Posted on 10 September 2011 by

Tomatoes: Adding Beauty One Plant at a Time

Mindy McIntosh-Shetter

Tomatoes by nature are beautiful plants.

The emerald green leaves provide a clean backdrop that enhances the fuzzy stems that glisten in the morning sunlight.

Later on in the season, the landscape is greeted with bright yellow blooms that, depending on the variety, turn into balls of crimson, gold and green.

These plants do not have to be hidden away in the vegetable garden but instead can be showcased in planters, flowerbeds, and rose gardens.


Several different planters can be used to display flowers and vegetables. Determinate tomatoes look wonderful in a planter when combined with marigolds, nasturtiums, and basil. This combination addresses the eye and the nose while providing a tantalizing treat for the palette.

If displaying the tomatoes in a planter, it is important to only use determinate tomatoes. This type of tomato will not require staking or trellising.


While this may not be a mainstream way of gardening, planting your tomatoes in with flowers is a way of having the best of both worlds. Before planting your tomatoes in a flowerbed, plan the planting first. Tomatoes require at least 6 hours of sunlight a day. They also require a well-drained soil and love to be feed. This information is important to note and consider when deciding where to place the plants.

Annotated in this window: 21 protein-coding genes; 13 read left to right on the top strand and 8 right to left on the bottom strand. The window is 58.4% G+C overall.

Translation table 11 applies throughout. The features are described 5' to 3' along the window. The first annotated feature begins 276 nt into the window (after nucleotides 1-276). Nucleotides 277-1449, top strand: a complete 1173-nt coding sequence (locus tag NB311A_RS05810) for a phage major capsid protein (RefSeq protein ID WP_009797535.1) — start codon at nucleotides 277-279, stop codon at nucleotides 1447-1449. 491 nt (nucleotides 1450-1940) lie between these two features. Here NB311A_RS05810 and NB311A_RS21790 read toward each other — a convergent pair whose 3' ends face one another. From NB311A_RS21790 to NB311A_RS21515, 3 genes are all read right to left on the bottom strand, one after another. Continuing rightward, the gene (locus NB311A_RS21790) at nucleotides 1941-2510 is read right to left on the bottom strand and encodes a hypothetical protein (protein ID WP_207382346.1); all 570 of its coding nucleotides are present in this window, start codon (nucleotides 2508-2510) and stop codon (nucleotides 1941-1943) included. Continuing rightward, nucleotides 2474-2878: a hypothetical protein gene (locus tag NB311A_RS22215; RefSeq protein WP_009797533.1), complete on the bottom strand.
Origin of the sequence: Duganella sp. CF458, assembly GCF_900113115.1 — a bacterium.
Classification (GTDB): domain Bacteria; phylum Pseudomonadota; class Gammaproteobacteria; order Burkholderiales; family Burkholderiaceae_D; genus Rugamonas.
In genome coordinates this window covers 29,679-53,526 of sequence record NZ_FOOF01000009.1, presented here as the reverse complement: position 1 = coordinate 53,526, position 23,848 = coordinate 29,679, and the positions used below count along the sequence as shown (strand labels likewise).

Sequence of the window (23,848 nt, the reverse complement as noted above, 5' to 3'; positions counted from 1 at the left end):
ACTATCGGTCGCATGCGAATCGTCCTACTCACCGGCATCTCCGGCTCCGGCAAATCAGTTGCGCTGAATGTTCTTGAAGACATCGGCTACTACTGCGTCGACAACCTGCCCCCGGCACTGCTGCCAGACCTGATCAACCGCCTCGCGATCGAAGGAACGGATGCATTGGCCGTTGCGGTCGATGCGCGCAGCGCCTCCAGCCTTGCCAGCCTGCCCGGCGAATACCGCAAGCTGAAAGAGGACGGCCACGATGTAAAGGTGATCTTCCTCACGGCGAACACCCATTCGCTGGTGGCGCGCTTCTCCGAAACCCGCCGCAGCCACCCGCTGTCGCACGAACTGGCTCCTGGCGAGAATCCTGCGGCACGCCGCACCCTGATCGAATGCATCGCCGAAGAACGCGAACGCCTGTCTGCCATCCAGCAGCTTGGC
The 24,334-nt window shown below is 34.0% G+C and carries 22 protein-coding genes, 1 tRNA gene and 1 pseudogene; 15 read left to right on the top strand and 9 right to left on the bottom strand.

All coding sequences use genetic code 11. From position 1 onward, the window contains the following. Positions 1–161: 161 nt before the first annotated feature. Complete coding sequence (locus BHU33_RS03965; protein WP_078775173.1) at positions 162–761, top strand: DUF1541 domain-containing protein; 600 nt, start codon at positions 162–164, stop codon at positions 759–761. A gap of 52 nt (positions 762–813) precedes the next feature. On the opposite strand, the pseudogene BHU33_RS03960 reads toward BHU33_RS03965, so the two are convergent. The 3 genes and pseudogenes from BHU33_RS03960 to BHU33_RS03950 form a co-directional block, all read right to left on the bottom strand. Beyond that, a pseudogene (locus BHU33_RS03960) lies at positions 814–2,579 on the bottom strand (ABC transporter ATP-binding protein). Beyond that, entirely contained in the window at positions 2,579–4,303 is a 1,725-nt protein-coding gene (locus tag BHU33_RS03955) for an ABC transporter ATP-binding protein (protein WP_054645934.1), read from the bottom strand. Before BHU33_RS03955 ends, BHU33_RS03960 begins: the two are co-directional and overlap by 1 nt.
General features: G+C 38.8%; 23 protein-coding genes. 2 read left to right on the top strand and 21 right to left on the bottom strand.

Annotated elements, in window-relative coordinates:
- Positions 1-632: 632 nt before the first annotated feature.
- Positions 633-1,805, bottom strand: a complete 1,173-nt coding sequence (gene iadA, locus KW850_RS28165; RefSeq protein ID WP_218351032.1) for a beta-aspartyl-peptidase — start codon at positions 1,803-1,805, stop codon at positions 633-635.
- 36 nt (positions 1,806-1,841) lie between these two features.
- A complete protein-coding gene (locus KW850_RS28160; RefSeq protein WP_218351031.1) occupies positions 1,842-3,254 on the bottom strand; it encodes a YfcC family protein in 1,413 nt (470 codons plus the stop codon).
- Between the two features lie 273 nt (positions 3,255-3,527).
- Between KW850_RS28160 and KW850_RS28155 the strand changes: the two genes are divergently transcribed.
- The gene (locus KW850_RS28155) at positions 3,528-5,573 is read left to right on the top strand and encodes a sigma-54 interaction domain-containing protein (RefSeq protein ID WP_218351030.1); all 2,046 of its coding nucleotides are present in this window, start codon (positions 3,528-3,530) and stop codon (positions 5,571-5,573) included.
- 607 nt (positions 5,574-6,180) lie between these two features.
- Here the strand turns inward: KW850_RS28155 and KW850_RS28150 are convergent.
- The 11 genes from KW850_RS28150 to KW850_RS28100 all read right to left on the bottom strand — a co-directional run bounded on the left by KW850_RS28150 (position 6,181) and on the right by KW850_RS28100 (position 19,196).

Avoid planting tomatoes near acid-loving plants and perennials. Also, avoid planting tomatoes near any plant that is in the nightshade family. These plants share many of the same plant diseases.

When choosing the variety of tomato, consider whether you want a trellis or plant stake showing in the flowerbed. There does exist many decorative ways of trellising a plant but these choices are typically saved for landscape plants and not vegetable plants.

Another consideration when planting tomatoes in a flowerbed is the color of the fruit. The vegetation of any tomato plant is about the same from one variety to the next but fruit color can differ. It can range from the traditional green to red, pink, yellow and even variegated. Also look at the shape of the fruit. Different shapes can add additional texture to the flowerbed.

Rose Garden

Roses and tomatoes share many of the same needs. They both require a lot of sunlight, like Epsom salt and depending on the variety require trellising. Tomatoes can conceal the tall, flowerless canes of roses while preventing black spot. Both these plants can be trellised together and receive the same fertilizer.

Both plants benefit from Epsom salt being added to their soil when planted, sprinkled on top of the soil, and added to the watering regime. They also benefit from compost, kelp and/or seaweed, fish products, blood meal, and bone meal.

When considering planting tomatoes in the rose garden, remember that you will not be able to use a pesticide designed for roses unless it is organic. Many pesticides designed for flowers are toxic if consumed and natural methods are always better.

So until we blog again, color the world with beautiful tomatoes planted here, there, and everywhere.

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